A Dramatic Year: My 2021 Theatre Round Up

A key goal of mine for the year 2021 was to simply watch some live theatre.

On revisiting the 2020 New Year’s letter I had written on the current situation, predictions, and aims for 2021, I was pleased to see that this dream has been well and truly realised. So, I give to you my most memorable theatre experiences of the past year and encourage you all to go and enjoy a play during 2022.


Woman in Black ****

This was the very first live, in-person performance I managed to attend on the reopening of theatres in the summer of 2021. A midweek matinee on a sweltering summer’s day that utterly transported me to the misty horrors of a desolate, haunted manor, and sent me out anxiously checking around my shoulder all evening.

Stephen Mallatratt’s adaptation of Susan Hill’s novel tells the story of a lawyer obsessed with a curse that he believes has been cast over his family by the spectre of a ‘Woman in Black’. He engages a young actor to help him tell his story and exorcise the fear that grips his soul. What begins innocently enough, soon gets entangled with an all-consuming world of eerie marshes, moaning winds, and dark secrets. The borders between make-believe and reality begin to blur and the flesh begins to creep.

While I usually have no appetite for anything of the horror genre, the startling effective use of flash lighting, partially lit screens, and an absorbing metatheatrical ghost story made this a play I would thoroughly recommend to anyone in want of a slick and spooky production.


The War of the Worlds ****

I saw this later in the same week as Woman in Black – I was fully making up lost time from the last few lockdown months. Sci-Fi is not a genre I would often go for, and being somewhat aware of the storyline from the 1897 novel by H G Wells, I was interested to see how the play would bring a vast alien invasion to the stage.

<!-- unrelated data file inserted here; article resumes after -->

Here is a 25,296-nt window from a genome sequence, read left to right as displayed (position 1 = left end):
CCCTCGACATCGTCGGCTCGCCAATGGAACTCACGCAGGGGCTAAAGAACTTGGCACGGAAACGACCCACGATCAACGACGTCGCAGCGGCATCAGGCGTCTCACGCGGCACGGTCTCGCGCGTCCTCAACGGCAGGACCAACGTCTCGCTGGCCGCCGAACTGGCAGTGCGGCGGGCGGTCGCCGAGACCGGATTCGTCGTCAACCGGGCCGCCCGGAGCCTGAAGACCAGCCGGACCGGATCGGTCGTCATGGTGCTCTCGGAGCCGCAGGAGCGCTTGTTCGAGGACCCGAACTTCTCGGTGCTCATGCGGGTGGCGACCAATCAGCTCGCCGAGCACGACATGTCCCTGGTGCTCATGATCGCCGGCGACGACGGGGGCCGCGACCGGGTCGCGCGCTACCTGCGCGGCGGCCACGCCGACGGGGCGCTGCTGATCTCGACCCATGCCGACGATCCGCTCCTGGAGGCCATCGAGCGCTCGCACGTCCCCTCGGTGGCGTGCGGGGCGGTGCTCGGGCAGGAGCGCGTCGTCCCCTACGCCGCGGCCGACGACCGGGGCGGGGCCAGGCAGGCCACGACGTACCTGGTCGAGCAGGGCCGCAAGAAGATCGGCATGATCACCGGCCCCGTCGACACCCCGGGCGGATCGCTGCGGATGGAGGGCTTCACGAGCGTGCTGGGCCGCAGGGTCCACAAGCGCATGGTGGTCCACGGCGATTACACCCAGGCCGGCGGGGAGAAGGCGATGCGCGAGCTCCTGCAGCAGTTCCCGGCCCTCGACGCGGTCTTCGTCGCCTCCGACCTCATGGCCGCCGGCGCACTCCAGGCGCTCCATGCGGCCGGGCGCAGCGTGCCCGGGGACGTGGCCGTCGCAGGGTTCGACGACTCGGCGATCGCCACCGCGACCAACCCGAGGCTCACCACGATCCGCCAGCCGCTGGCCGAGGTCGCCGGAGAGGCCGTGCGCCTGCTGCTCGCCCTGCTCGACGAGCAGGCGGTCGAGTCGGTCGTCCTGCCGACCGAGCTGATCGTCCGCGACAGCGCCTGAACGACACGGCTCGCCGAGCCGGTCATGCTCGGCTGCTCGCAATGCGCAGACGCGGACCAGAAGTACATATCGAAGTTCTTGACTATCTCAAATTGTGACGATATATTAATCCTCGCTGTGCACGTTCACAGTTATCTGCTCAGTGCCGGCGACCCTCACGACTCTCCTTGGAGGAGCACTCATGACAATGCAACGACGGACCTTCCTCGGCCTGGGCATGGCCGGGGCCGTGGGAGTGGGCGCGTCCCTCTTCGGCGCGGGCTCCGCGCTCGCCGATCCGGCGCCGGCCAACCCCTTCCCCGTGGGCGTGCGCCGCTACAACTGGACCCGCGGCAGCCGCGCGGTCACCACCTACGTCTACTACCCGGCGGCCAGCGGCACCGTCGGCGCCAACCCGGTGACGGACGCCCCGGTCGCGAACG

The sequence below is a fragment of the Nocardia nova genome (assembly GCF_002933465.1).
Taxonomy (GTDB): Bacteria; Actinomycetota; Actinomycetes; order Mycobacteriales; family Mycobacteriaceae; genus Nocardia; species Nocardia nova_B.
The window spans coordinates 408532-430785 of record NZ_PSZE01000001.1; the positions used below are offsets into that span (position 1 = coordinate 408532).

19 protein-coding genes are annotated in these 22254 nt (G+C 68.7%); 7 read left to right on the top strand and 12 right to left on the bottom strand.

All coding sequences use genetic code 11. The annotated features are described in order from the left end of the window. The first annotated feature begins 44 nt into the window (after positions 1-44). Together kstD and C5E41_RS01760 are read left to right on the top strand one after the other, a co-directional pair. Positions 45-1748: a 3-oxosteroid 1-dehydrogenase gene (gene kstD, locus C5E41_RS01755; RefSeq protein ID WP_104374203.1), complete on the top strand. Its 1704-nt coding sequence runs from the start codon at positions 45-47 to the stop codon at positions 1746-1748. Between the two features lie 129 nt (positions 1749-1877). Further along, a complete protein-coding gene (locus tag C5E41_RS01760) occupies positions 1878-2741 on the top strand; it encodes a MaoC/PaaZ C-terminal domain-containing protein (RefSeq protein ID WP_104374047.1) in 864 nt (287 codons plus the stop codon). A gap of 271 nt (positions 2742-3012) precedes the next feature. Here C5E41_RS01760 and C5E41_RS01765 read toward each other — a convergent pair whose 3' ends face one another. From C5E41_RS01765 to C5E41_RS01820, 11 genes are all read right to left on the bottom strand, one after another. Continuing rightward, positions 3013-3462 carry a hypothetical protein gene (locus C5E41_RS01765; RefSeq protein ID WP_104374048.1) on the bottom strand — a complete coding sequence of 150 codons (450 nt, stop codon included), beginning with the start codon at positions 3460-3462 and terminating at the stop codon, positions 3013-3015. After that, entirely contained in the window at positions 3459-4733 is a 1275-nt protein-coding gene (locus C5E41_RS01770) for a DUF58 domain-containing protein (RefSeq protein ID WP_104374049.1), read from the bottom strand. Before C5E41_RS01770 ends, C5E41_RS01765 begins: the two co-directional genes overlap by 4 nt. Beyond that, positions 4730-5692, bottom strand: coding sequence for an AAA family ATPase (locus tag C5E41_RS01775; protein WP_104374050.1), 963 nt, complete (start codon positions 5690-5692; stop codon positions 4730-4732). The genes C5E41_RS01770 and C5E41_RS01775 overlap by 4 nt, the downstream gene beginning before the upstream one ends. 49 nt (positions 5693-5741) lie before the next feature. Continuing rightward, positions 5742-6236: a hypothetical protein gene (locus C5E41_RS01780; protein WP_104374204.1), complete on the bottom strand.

Four actors, smart use of film screens, minimal set and vivid characterisation initially evoke Orson Welles’ infamous 1938 radio broadcast, which induced hysterical panic of a real invasion from Mars. The comic mounting chaos of a small-town American family trying to act on what seems to be factual news of aliens, is tinged with poignant reflection as we realise that we too live in a world where the line between lies and truth has become increasingly blurred. The play jumps forward to a young media studies graduate producing an investigative journalism podcast on the town where the radio drama was set, unpeeling layers of mistruth in a world of Trump, Brexit, and frighteningly little control of what is published on the internet.

An impressive display of how seemingly fantastical fiction can be manipulated as justifiable news, the power of critical evaluation, and need to treat one another with open communication and care. This did leave me sceptical about the entire nature of reality, but I fully enjoyed it, intellectually and theatrically.